‘It’s torture’: Teen with no skin opens up about fatal ‘butterfly disease’

A teenager with a fatal condition battles agonising symptoms that make his skin fall off.

Jonathan Gionfriddo, who suffers from rare epidermolysis bullosa (EB), isn’t expected to live past 30.

Despite this worrying prognosis, the 17-year-old is reluctant to take medication as he fears treatment could be fatal.

Jon recently opened up about his condition to Channel 5’s The Boys With No Skin: Extraordinary People.

He revealed what it was really like to experience EB symptoms that affect one in every 50,000 people worldwide.

The disorder, also known as butterfly disease, causes the skin to blister and fall off.

The teen said: “Its torture, mentally and physically. I’m fragile on the outside because of the skin disorder, but on the inside I’m just as weak.”

Even though living with the affects of EB is traumatic, Jon is too mentally scarred to get treatment because a previous routine operation went wrong.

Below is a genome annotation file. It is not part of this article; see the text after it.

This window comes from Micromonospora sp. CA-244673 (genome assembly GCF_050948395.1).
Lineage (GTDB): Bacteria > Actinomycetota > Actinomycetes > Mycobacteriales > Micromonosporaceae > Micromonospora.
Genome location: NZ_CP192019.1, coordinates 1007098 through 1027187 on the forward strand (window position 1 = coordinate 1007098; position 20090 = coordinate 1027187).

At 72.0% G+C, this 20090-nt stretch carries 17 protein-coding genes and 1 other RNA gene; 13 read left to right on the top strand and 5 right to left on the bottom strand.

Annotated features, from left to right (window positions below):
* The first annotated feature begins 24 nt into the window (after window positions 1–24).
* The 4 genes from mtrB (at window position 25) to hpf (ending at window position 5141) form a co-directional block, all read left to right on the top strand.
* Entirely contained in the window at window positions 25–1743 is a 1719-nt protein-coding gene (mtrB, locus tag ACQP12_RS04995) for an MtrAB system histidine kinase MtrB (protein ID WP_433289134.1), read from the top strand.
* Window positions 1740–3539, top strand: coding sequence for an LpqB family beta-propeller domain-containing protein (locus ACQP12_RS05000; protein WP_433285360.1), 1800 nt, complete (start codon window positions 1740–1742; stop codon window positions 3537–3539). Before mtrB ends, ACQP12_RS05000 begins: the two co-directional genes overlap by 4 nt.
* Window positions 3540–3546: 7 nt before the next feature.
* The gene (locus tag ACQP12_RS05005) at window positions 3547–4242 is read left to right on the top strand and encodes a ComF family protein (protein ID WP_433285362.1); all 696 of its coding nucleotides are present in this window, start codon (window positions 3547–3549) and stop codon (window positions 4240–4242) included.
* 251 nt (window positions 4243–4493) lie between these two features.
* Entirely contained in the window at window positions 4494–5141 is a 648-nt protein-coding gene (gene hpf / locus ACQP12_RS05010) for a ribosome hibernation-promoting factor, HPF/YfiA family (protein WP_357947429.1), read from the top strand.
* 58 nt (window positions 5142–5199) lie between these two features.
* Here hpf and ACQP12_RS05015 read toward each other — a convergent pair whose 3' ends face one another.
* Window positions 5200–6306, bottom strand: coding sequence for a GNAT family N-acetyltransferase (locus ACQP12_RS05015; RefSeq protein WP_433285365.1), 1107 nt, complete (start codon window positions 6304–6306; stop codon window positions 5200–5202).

He remembered: “They couldn’t get the breathing tube down my throat and my lung collapsed. So they tried to get me up and my other lung starts to collapse.

“I almost died, I had a near-death experience.

“If the treatment wasn’t life-threatening then yes I would definitely do it, but it’s just not worth the risk.

BARCROFT OPENING UP: Meeting another boy with EB has helped Jon face his fears
In the Channel 5 documentary, Jon was introduced to an 11-year-old who is also battling EB.

He met Charlie Knuth, from Minneapolis, who had been put through therapy to strengthen his skin.

This bone marrow transplant released stem cells, helping his bodily tissues to repair themselves from within.

Charlie’s mum Brenda spoke about how the treatment had helped her son, remarking: “Within weeks you could literally watch his skin heal.

“It started in his head and you could see it travelling down his body, and overnight I witnessed his skin go from tissue paper, translucent in appearance, to normal little boy skin.”

Charlie has now put himself forward for a gene-editing trial, which offers a hope for an EB cure.

Listening to courageous Charlie’s story has now opened Jon’s mind up to the possibility of going through therapy.

He has since travelled thousands of miles to see a specialist to discuss whether treatment could be a success.

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